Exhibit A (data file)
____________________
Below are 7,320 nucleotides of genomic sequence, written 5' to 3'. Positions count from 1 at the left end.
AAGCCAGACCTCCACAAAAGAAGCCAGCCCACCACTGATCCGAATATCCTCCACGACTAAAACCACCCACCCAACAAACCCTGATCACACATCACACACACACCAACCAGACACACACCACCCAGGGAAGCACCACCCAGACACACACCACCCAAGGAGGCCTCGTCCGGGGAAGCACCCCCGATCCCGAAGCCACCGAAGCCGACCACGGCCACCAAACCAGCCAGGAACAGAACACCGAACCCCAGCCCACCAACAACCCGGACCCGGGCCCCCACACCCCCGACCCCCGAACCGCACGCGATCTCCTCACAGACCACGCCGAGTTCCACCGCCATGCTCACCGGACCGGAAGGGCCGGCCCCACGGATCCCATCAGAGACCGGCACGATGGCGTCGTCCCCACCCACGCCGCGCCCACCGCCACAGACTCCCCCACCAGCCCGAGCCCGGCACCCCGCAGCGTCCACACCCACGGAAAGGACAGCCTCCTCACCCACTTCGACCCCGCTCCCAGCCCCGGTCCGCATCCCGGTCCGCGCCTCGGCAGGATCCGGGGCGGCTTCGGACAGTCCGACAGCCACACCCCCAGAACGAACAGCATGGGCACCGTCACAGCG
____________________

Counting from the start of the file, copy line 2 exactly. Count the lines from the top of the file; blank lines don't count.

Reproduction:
AAGCCAGACCTCCACAAAAGAAGCCAGCCCACCACTGATCCGAATATCCTCCACGACTAAAACCACCCACCCAACAAACCCTGATCACACATCACACACACACCAACCAGACACACACCACCCAGGGAAGCACCACCCAGACACACACCACCCAAGGAGGCCTCGTCCGGGGAAGCACCCCCGATCCCGAAGCCACCGAAGCCGACCACGGCCACCAAACCAGCCAGGAACAGAACACCGAACCCCAGCCCACCAACAACCCGGACCCGGGCCCCCACACCCCCGACCCCCGAACCGCACGCGATCTCCTCACAGACCACGCCGAGTTCCACCGCCATGCTCACCGGACCGGAAGGGCCGGCCCCACGGATCCCATCAGAGACCGGCACGATGGCGTCGTCCCCACCCACGCCGCGCCCACCGCCACAGACTCCCCCACCAGCCCGAGCCCGGCACCCCGCAGCGTCCACACCCACGGAAAGGACAGCCTCCTCACCCACTTCGACCCCGCTCCCAGCCCCGGTCCGCATCCCGGTCCGCGCCTCGGCAGGATCCGGGGCGGCTTCGGACAGTCCGACAGCCACACCCCCAGAACGAACAGCATGGGCACCGTCACAGCG